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Human Nutrition


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substance obtained from food that promotes proper function

essential nutrients have at least one of more:

- provide energy
- provide structural material
- participate in regulating body processes
list the nutrient categories
- energy yielding:
* carbohydrates
* fats and oils
* proteins
- vitamins
- minerals
- water
the property of a living organism to regulate its internal environment to maintain a stable, constant condition by means of multiple dynamic equilibrium adjustments controlled by interrelated regulation mechanisms
the capacity to do work

- potential vs. kinetic
- measure energy in nutrition
* kcal - measure of heat energy
* bomb calorimetry - how we measure the potential energy in food
potential energy
chemical energy is a form of potential energy related to the breaking and forming of chemical bonds
measuring energy
- kcal - measure of heat energy
- 1 calorie is the amount of heat needed to warm 1g of water 1 degree celcius
- food calories as expressed by Kcals or 1000 calories
what does energy do?
- maintains homeostasis - 60% of energy
* heat
* pumping fluids
* maintaining structure
* ionic gradients
* respiration
- locomotion and voluntary movement
* exercise
- dietary induced thermogenesis
exergonic vs. endergoic reactions
exergonic - AB -> A+B (energy released)

endergonic - A+B -> AB (energy required)
ATP -> ADP + Pi + energy (7.3 kcal/mol)

macronutrients provide energy for ATP synthesis:

ADP + Pi + energy from CHO, protein + fat -> ATP
6CO2 + 6H2O -> C6H12O6 + 6O2
radient energy from the sun
cellular respiration
C6H12O6 + 6O2 -> 6CO2 + 6H2O

+ energy = ATP -> ADP + Pi

energy for biologic work:
- mechanical
- chemical
- transport
are not changed into ATP molecules; rather energy stored in the chemical bonds is released from CHO, fat and proteins and the liberated energy is used to synthesize ATP from ADP and Pi

only small amounts are stored in the body tissue
chemical breakdown of foods to basic chemical constituents
- mechanical alteration
- mixing
- chemical alteration
oral cavity and salivary glands
- saliva contains amylase
- secretions contain lingual (pharyngeal) lipase
- swallowing inhibits respiratory center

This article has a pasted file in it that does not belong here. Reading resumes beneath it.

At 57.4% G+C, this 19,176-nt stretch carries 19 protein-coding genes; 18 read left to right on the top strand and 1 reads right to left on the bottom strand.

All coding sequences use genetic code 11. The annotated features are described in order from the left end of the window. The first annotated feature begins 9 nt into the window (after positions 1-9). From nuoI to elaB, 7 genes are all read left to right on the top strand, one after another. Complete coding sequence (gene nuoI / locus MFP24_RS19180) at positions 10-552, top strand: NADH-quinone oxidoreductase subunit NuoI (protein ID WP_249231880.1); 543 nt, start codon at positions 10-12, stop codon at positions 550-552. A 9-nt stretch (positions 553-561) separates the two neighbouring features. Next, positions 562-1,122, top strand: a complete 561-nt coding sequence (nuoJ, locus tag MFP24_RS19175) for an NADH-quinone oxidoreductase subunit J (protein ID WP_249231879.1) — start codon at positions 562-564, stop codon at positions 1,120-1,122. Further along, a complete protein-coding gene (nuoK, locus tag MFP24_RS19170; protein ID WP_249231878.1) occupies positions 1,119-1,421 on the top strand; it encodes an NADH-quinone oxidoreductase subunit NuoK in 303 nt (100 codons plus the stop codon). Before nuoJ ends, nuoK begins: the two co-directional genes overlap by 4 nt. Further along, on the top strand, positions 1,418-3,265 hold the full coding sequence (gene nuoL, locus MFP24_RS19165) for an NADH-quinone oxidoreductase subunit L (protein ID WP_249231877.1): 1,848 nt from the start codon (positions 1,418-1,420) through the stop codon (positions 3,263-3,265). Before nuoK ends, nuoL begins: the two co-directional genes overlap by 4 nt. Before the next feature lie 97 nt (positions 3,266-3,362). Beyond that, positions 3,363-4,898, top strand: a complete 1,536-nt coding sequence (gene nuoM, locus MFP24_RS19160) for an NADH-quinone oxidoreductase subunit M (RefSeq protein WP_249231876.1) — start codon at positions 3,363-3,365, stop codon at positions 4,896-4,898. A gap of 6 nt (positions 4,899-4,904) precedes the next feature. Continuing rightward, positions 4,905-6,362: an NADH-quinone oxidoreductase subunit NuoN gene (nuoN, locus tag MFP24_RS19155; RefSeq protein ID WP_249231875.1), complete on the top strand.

- lubrication
- immunoglobulin (small amount)
- 20-25 cm tube
- lower esophageal sphincter (LES) - relaxes during swallowing; constricts at other times to prevent gastro-esophageal reflex
- leads to stomach
GERD treatment
- gastro-esophageal reflux disorder

- treatment:
* smaller meals
* medications
* gravity
* avoidance of alcohol, fatty foods, caffeine, chocolate, heavy spices
- can lead to cancer
- 3 layers of involuntary smooth muscle
- volume
- lined by mucosal cells
- 3 distinct glands
- gastric juice
* pH < 2.0
* digestion of all 3 macronutrients, primarly protein
3 distinct glands of the stomach
- cardiac - pacemaker section
- oxyntic (body of stomach)
* neck cells - mucus, bicarbonate
* parietal cells - gastric digestive enzymes including pepsinogen, gastrin and secretin
- pyloric - hormone gastrin - increased HCl and pepsinogen
reglation of gastric emptying
important for protection of duodenum which has no thinck mucus barier:
- peristalsis of antrum
- enterogastric reflex
- acidic chyme in duodenum
- influence type and amount of food
- fats markedly decrease the rate of gastric emptying
small intestine
- microscopic anatomy
* surface folding
* villi
* microvilli
* epithelial cells - contain digestive enzymes
- mucosa
- peptides
- segmentation - mixing
- peristalsis
= adsorption (fats, water, Na+)
intestinal regulatory peptides
- secretin - secretion of bicarbonate rich pancreatic fluid, decreases gastric mobility
- cholecystokinin - contraction of gall bladder, pancreatic secretions including digestive enzymes and bicarbonate
* secretes bile to immulsify fats
- gastric inhibitory peptide - decreases gastric HCl secretion, reduced gastric motility
main regions of the gastrointestinal tract

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